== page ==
The PEOPLE, Plaintiff and Respondent, v. Arthur Lawrence AKINS, Defendant and Appellant.
Defendant was charged in an amended information with two counts of first degree residential robbery, in concert with two or more persons, in violation of Penal Code sections 211 and 213, subdivision (a)(1)(A),1 two counts of assault by means of force likely to cause great bodily injury in violation of section 245, subdivision (a)(1), two counts of first degree residential burglary in violation of section 459,2 and one count of second degree commercial burglary in violation of section 459.3 With respect to each count, it was alleged that defendant committed each offense for the benefit of, and at the direction of, a criminal street gang, with the specific intent to promote and further criminal conduct by gang members, within the meaning of section 186.22, subdivision (b)(1). It was also alleged that defendant had suffered one prior conviction within the meaning of section 667.5, subdivision (b).
After a trial by jury, defendant was found guilty on all counts. Furthermore, the court found both the prior conviction and the gang allegations to be true. Defendant was sentenced to a total term of sixteen years and eight months. The court imposed two years on the criminal street gang enhancement on count I 4 and eight months on the criminal street gang enhancement on count IV.5 The court stayed the criminal street gang enhancements on the other five counts.
Defendant contends first that there was insufficient evidence presented at trial to justify the jury's verdict that defendant participated in the crimes against Peter Martin.6 Second, defendant claims that the court's imposition of two criminal street gang enhancements violated section 654. We do not agree with either of defendant's claims and affirm.
FACTUAL AND PROCEDURAL BACKGROUND
On May 8, 1995, at 11:15 p.m., defendant Damean Brown and Antwan Mims entered a Circle K store, went to the beer section, took three bottles of Olde English brand “500” malt liquor and two bottles of Night Train, and walked out of the store without paying for them. A videotape from the store security captured the entire event.
Shortly after 12 a.m. on May 9, 1995, defendant and others broke into the apartment of Ernie Simpson. As Simpson walked toward the living room, defendant came through the front door and started hitting Simpson on the head with a rock. Defendant had on a blue plaid shirt, a blue bandanna over his face and his hair pulled back in a ponytail. Defendant then forced Simpson face down on the bed yelling, “Get down on the bed, bitch. Face down on the bed.” Someone climbed on Simpson's back to hold him down on the bed and defendant continued to yell, “Where is your money, bitch? ․ [¶] ․ Don't look. I'll cut you, bitch. I'll stick you if you look.” At some point, after all of the intruders had left, Simpson drove to a friend's house to call the police. The police met Simpson back at his apartment and, about an hour later, took Simpson to a field identification where he identified defendant as the man who assaulted him. Defendant was wearing the same clothes as when he assaulted Simpson. Simpson subsequently discovered that his wallet and a case of Henry Weinhard's brand beer had been taken. Due to the attack, Simpson suffered a large cut on his left cheek, his left eye was swollen shut, and he had several large bumps on his head.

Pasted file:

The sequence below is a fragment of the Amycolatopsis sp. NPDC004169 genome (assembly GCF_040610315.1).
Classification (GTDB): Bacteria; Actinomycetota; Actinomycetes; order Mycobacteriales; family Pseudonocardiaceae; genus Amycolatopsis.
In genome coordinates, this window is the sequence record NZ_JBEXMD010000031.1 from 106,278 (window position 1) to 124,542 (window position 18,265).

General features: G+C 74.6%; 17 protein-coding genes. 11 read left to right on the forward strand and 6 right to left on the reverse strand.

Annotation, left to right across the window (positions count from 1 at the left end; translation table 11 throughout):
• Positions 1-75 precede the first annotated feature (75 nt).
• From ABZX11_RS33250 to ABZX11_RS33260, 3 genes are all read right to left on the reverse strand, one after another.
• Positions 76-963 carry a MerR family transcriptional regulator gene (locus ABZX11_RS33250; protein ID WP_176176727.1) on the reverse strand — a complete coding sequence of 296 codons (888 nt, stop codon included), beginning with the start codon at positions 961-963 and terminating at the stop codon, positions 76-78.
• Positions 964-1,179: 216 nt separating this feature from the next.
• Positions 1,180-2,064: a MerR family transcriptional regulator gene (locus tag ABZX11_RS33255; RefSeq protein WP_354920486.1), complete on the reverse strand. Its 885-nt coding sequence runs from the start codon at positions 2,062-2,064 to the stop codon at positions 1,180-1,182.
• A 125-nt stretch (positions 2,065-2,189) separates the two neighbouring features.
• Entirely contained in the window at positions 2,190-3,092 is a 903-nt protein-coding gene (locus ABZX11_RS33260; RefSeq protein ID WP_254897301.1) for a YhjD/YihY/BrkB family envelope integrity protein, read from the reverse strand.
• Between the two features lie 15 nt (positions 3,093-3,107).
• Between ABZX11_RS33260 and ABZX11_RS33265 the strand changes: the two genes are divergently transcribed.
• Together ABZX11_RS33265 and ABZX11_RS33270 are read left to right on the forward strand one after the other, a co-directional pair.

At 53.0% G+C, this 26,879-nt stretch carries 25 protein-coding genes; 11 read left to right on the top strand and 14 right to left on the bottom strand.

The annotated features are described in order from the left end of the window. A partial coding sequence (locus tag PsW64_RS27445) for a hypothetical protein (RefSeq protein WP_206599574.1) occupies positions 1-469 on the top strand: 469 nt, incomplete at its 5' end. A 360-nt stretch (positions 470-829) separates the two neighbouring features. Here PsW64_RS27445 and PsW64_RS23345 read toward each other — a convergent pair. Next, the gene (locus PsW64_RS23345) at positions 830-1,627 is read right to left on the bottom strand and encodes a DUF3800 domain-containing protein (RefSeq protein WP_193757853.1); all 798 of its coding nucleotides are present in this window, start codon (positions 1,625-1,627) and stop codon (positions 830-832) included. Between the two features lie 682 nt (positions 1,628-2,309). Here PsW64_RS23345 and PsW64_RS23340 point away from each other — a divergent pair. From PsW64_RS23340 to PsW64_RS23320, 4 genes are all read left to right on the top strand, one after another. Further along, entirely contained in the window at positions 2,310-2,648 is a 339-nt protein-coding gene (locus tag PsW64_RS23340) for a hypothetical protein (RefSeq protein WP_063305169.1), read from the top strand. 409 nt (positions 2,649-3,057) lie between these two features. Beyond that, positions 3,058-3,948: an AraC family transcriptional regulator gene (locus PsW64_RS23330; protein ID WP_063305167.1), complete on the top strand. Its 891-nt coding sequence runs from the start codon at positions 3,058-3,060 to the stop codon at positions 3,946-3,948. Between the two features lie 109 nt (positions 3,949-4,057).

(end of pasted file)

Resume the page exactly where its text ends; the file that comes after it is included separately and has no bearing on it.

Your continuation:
In the early morning hours of May 9, 1995, shortly after the Simpson robbery and assault, Maria Sisante heard excited voices outside of her apartment. She looked out her window and saw a group of men hiding at the bottom of the steps who then began to climb the steps while putting blue bandannas over their faces, so she called 911. One of the men that Sisante saw was wearing a blue plaid jacket and had a ponytail. Sisante saw, through the peephole of her door, that the men were acting like an assembly line by handing things, person-to-person, out of the apartment right across from her. She also heard the name “Demitrius” spoken. Demitri James, also known as Demitrius, is a close friend and associate of defendant.